If poetry becomes just a revision of the newspaper page or the talking heads on TV, that’s not a language that will last.
Jay Shin, Xiao Wang, and Sung Hee for Elle Vietnam, March 2013
Obscure poetry does not exist, or else it is not poetry, it is something else. Real poetry is never obscure; even Mallarmé is clear.
Desire doubled is love and love doubled is madness.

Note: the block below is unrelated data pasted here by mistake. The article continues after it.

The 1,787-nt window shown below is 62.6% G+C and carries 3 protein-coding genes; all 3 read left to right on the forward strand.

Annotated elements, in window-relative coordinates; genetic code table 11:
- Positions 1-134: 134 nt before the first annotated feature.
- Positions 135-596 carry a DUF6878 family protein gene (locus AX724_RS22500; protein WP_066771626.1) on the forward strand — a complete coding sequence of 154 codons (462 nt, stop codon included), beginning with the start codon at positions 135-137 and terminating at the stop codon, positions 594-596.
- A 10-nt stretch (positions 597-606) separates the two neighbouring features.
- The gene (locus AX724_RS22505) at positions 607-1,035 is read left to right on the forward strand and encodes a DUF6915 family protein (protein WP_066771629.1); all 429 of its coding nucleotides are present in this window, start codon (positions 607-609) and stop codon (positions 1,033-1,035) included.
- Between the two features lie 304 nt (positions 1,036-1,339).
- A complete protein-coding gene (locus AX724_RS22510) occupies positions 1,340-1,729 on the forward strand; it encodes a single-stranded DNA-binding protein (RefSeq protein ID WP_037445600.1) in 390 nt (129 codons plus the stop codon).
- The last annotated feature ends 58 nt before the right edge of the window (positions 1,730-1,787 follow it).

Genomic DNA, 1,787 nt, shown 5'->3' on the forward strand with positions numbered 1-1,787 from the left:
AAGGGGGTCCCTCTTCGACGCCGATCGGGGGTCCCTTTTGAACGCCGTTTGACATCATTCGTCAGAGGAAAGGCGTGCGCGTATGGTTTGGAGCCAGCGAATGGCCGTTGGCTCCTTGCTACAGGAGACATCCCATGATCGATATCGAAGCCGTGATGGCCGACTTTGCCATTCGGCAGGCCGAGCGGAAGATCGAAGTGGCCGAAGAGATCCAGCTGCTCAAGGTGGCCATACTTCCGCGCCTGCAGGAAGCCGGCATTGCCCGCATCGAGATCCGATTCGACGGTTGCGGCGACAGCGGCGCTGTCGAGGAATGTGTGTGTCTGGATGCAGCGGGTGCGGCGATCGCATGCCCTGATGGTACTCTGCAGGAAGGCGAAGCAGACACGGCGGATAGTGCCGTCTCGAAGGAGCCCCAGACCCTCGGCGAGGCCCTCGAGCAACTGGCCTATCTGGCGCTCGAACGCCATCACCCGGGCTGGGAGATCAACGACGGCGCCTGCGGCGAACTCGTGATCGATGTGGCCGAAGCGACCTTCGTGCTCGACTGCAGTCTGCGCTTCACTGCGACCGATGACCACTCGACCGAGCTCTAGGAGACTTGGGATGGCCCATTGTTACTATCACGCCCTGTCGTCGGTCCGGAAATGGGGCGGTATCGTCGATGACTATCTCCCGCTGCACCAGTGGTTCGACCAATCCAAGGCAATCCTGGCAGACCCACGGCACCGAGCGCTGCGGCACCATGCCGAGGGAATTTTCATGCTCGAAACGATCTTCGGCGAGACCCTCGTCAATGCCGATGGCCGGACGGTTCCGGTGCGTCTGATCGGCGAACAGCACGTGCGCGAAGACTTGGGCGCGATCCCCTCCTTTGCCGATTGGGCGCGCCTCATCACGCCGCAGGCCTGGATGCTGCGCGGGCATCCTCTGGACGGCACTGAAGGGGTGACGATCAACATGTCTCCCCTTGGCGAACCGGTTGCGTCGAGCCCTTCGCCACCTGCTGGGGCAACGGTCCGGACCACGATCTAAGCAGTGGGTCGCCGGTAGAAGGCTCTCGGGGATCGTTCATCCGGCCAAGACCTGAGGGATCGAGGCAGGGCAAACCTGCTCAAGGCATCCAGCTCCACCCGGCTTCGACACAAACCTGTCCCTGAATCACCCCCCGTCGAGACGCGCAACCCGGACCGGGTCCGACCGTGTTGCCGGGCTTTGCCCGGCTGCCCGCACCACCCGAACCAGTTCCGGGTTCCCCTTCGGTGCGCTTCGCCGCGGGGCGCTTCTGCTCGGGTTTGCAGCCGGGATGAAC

Whole writing exercises are devoted to photographs: choose a picture and create a narrative from its visual content; provide a photograph and ask a writer to use a person or an object in it as a character or prop for a story. Both fiction and nonfiction writers walk with this crutch, hobbling their way through writer’s block or memory loss. Photographs that may deaden the prose of a fiction writer might enliven the work of an essayist; the same photographs that enable the precision of the journalist might inspire the whimsy of a poet.